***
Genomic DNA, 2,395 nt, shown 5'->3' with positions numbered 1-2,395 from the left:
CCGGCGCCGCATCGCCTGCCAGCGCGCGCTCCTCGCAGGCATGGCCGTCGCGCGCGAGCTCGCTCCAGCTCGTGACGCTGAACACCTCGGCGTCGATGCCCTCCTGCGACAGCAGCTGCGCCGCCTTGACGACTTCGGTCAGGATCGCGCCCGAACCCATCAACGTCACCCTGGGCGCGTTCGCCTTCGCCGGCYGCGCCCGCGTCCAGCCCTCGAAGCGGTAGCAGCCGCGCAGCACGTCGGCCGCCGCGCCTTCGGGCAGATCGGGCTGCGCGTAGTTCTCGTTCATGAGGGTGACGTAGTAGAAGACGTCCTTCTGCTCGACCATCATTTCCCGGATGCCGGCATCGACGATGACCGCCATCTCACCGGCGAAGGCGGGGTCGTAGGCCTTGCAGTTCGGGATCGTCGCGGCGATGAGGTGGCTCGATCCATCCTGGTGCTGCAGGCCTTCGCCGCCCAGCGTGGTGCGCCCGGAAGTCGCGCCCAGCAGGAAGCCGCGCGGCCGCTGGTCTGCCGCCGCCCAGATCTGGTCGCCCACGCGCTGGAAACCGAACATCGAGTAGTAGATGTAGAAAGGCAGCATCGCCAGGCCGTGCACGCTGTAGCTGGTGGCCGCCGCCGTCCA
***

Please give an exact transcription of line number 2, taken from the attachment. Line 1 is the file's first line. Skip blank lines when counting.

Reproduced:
CCGGCGCCGCATCGCCTGCCAGCGCGCGCTCCTCGCAGGCATGGCCGTCGCGCGCGAGCTCGCTCCAGCTCGTGACGCTGAACACCTCGGCGTCGATGCCCTCCTGCGACAGCAGCTGCGCCGCCTTGACGACTTCGGTCAGGATCGCGCCCGAACCCATCAACGTCACCCTGGGCGCGTTCGCCTTCGCCGGCYGCGCCCGCGTCCAGCCCTCGAAGCGGTAGCAGCCGCGCAGCACGTCGGCCGCCGCGCCTTCGGGCAGATCGGGCTGCGCGTAGTTCTCGTTCATGAGGGTGACGTAGTAGAAGACGTCCTTCTGCTCGACCATCATTTCCCGGATGCCGGCATCGACGATGACCGCCATCTCACCGGCGAAGGCGGGGTCGTAGGCCTTGCAGTTCGGGATCGTCGCGGCGATGAGGTGGCTCGATCCATCCTGGTGCTGCAGGCCTTCGCCGCCCAGCGTGGTGCGCCCGGAAGTCGCGCCCAGCAGGAAGCCGCGCGGCCGCTGGTCTGCCGCCGCCCAGATCTGGTCGCCCACGCGCTGGAAACCGAACATCGAGTAGTAGATGTAGAAAGGCAGCATCGCCAGGCCGTGCACGCTGTAGCTGGTGGCCGCCGCCGTCCA